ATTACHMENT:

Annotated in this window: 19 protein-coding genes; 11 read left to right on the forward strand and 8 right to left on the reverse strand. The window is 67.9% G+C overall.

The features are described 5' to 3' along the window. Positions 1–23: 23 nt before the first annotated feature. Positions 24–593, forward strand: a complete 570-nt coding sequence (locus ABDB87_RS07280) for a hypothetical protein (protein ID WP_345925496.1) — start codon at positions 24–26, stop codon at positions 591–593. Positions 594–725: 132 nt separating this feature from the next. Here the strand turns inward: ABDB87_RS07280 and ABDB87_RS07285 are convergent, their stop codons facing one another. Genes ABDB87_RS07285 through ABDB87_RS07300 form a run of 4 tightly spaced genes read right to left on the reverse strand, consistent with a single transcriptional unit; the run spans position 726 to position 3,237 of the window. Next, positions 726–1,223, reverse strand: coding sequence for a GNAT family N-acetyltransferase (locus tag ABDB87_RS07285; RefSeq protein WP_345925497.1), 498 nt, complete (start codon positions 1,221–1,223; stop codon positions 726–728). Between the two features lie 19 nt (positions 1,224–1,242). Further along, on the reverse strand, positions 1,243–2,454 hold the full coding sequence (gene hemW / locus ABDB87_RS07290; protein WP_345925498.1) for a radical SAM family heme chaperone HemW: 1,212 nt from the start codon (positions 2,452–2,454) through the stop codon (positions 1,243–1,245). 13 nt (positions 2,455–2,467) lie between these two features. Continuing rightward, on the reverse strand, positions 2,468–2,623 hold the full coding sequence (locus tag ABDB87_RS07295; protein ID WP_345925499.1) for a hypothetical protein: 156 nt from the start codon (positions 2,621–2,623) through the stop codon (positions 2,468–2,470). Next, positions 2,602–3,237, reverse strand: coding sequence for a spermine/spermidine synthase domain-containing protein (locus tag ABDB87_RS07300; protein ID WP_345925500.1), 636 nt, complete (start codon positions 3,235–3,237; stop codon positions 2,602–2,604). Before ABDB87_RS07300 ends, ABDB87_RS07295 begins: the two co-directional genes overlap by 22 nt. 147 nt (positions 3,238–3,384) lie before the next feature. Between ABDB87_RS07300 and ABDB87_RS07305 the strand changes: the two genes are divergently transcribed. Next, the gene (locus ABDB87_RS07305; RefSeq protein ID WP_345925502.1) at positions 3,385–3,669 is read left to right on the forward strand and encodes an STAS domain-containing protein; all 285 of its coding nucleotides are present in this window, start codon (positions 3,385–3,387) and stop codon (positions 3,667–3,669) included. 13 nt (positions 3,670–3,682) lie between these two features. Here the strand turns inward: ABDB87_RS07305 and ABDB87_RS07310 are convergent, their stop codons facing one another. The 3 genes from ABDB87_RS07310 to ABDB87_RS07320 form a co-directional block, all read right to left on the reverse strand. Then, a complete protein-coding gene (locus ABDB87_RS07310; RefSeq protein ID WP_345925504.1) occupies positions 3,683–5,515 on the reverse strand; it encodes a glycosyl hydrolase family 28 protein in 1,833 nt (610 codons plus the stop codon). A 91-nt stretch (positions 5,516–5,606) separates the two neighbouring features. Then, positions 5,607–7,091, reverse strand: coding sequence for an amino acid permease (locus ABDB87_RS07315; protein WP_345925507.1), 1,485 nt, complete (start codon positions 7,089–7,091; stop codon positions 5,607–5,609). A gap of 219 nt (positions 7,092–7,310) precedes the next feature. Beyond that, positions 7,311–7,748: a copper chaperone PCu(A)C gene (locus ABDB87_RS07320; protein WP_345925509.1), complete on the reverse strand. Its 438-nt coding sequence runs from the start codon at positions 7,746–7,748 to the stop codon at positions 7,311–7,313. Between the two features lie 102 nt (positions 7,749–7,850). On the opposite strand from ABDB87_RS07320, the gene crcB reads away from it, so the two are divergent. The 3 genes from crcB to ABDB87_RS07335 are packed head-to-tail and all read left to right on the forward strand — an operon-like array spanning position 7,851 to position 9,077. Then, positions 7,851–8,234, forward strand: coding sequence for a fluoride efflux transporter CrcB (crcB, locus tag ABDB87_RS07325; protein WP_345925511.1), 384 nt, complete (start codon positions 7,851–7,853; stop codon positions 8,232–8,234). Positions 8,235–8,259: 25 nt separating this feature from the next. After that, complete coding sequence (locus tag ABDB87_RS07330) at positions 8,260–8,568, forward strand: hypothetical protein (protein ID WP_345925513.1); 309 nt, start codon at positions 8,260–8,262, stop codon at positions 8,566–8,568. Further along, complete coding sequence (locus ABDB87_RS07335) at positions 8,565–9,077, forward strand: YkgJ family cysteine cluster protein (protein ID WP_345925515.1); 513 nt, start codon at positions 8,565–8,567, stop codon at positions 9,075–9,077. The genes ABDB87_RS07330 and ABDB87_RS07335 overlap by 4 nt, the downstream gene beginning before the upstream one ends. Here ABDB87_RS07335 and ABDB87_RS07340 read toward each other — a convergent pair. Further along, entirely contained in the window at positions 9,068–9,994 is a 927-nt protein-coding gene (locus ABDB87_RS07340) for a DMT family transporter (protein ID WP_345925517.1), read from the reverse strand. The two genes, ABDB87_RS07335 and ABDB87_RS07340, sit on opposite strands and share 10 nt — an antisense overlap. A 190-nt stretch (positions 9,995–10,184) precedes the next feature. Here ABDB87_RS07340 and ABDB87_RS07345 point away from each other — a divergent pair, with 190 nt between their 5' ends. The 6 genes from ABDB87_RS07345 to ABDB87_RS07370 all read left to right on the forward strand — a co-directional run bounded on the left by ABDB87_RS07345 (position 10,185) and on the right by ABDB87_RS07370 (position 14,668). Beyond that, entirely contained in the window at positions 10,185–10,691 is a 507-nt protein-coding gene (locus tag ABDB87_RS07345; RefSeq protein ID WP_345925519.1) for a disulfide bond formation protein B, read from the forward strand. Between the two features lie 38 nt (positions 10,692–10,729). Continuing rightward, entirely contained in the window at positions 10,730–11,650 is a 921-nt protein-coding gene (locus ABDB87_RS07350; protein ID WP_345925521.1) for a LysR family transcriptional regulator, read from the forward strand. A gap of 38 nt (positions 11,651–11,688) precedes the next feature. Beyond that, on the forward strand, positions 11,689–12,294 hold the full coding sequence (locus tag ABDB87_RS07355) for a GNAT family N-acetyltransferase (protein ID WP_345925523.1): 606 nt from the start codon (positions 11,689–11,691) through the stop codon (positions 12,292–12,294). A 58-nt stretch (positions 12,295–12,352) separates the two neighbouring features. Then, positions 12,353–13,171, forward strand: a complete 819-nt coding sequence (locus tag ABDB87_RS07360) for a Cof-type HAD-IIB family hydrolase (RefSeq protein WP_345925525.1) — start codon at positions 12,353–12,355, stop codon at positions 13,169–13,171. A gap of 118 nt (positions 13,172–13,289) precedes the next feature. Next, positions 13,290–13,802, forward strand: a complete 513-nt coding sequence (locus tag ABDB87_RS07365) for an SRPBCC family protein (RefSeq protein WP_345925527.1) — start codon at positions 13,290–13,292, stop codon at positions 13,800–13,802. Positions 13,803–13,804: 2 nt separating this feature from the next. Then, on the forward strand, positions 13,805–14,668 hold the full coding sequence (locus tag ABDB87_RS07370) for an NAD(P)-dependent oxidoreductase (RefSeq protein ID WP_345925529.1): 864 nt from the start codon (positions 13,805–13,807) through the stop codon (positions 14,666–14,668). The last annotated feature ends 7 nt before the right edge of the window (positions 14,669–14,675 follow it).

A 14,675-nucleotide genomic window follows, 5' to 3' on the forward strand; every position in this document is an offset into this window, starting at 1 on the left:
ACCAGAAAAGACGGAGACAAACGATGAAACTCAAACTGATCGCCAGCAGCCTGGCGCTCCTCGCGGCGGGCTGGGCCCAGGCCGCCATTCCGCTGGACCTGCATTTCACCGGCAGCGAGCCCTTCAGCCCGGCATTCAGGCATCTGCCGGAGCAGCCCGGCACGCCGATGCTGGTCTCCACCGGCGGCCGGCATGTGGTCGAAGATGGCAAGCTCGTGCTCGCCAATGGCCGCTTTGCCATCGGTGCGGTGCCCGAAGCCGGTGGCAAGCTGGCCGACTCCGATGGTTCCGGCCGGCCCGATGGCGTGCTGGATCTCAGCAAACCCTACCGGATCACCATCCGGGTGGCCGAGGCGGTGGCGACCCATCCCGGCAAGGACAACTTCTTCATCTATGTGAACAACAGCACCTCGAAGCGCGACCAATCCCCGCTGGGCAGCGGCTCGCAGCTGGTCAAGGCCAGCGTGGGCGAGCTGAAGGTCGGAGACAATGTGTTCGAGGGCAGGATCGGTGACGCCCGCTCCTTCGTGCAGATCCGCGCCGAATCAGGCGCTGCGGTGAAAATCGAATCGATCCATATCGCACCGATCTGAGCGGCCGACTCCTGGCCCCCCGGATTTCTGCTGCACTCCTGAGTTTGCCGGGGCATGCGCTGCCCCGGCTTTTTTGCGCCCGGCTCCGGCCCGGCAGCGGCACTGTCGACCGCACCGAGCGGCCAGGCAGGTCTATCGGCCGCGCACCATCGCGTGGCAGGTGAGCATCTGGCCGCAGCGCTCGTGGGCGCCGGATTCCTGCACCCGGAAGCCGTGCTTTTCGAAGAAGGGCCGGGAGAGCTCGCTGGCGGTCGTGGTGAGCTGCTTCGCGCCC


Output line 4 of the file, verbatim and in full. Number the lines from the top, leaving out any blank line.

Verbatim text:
ACCAGAAAAGACGGAGACAAACGATGAAACTCAAACTGATCGCCAGCAGCCTGGCGCTCCTCGCGGCGGGCTGGGCCCAGGCCGCCATTCCGCTGGACCTGCATTTCACCGGCAGCGAGCCCTTCAGCCCGGCATTCAGGCATCTGCCGGAGCAGCCCGGCACGCCGATGCTGGTCTCCACCGGCGGCCGGCATGTGGTCGAAGATGGCAAGCTCGTGCTCGCCAATGGCCGCTTTGCCATCGGTGCGGTGCCCGAAGCCGGTGGCAAGCTGGCCGACTCCGATGGTTCCGGCCGGCCCGATGGCGTGCTGGATCTCAGCAAACCCTACCGGATCACCATCCGGGTGGCCGAGGCGGTGGCGACCCATCCCGGCAAGGACAACTTCTTCATCTATGTGAACAACAGCACCTCGAAGCGCGACCAATCCCCGCTGGGCAGCGGCTCGCAGCTGGTCAAGGCCAGCGTGGGCGAGCTGAAGGTCGGAGACAATGTGTTCGAGGGCAGGATCGGTGACGCCCGCTCCTTCGTGCAGATCCGCGCCGAATCAGGCGCTGCGGTGAAAATCGAATCGATCCATATCGCACCGATCTGAGCGGCCGACTCCTGGCCCCCCGGATTTCTGCTGCACTCCTGAGTTTGCCGGGGCATGCGCTGCCCCGGCTTTTTTGCGCCCGGCTCCGGCCCGGCAGCGGCACTGTCGACCGCACCGAGCGGCCAGGCAGGTCTATCGGCCGCGCACCATCGCGTGGCAGGTGAGCATCTGGCCGCAGCGCTCGTGGGCGCCGGATTCCTGCACCCGGAAGCCGTGCTTTTCGAAGAAGGGCCGGGAGAGCTCGCTGGCGGTCGTGGTGAGCTGCTTCGCGCCC